Machine Learning For Earthquakes

Cody Good
Earth and seismic wave
Courtesy of Mirabilis Design

Machine learning is getting as good at predicting earthquakes as we are at predicting that Beetlejuice will be showing up on streaming services again this month.

What happened: Three recent studies showed how incorporating machine learning models helps outperform current state-of-the-art models for forecasting earthquake aftershocks.

  • Earthquake forecasts are not weather forecasts. No seismologist on your local news channel will be warning of a magnitude 3.0 in the Bay Area tonight at 5 pm.

Instead, these forecasts are built to understand trends, particularly those after main shocks rather than telling us when the next big one will happen.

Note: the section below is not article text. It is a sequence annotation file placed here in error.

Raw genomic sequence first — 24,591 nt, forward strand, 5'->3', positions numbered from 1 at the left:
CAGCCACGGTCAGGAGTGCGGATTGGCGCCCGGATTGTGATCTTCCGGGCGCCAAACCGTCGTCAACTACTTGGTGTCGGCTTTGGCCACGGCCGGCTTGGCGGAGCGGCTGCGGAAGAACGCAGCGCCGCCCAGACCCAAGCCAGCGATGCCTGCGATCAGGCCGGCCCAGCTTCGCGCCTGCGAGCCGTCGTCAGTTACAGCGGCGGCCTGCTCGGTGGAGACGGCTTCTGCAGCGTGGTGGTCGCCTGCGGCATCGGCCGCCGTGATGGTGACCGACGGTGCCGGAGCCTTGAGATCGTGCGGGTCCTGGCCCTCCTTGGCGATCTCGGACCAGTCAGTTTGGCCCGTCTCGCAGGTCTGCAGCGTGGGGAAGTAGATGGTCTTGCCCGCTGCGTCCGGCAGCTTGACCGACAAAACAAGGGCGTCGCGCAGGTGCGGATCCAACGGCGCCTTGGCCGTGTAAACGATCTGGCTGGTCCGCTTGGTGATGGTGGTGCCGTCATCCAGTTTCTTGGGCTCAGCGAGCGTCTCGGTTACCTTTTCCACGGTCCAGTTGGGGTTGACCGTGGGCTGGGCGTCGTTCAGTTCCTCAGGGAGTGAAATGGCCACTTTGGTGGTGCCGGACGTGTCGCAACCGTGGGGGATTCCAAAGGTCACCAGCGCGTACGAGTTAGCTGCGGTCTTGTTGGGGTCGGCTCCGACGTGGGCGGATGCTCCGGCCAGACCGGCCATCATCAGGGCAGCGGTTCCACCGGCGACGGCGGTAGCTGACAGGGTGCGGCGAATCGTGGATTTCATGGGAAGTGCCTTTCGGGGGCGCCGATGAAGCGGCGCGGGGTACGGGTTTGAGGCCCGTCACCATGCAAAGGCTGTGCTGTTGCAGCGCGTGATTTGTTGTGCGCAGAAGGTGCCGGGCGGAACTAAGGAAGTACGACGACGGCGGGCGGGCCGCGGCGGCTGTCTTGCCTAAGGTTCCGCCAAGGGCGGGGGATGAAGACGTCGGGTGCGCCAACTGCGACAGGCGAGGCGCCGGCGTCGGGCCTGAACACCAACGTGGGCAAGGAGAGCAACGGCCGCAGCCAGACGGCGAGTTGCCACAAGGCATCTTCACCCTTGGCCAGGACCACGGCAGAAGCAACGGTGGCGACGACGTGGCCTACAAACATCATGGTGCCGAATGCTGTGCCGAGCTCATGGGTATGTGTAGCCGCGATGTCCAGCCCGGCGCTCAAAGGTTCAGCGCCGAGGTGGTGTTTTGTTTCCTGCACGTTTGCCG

How do the models work? Large Language Models (LLMs) like ChatGBT seem smart, but really they’re just statistics trained on millions of words. Similarly, these earthquake models have been trained on large datasets collected by seismologists that then use machine learning to improve the performance of estimating aftershocks.
Why it matters: Industries continue to figure out ways to incorporate artificial intelligence and machine learning to improve their performance.

  • In the summer, a group of researchers found incorporating an LLM into autonomous driving systems helped it better predict human behaviour beyond the simple sensor system.

Zoom out: Whether it comes to improving earthquake forecasts or speeding up autonomous driving models, we’re just beginning to see the impact of machine learning and AI in industry.

(Our next big forecast: Mariah Carey start ticking up on Spotify rankings in about a month.)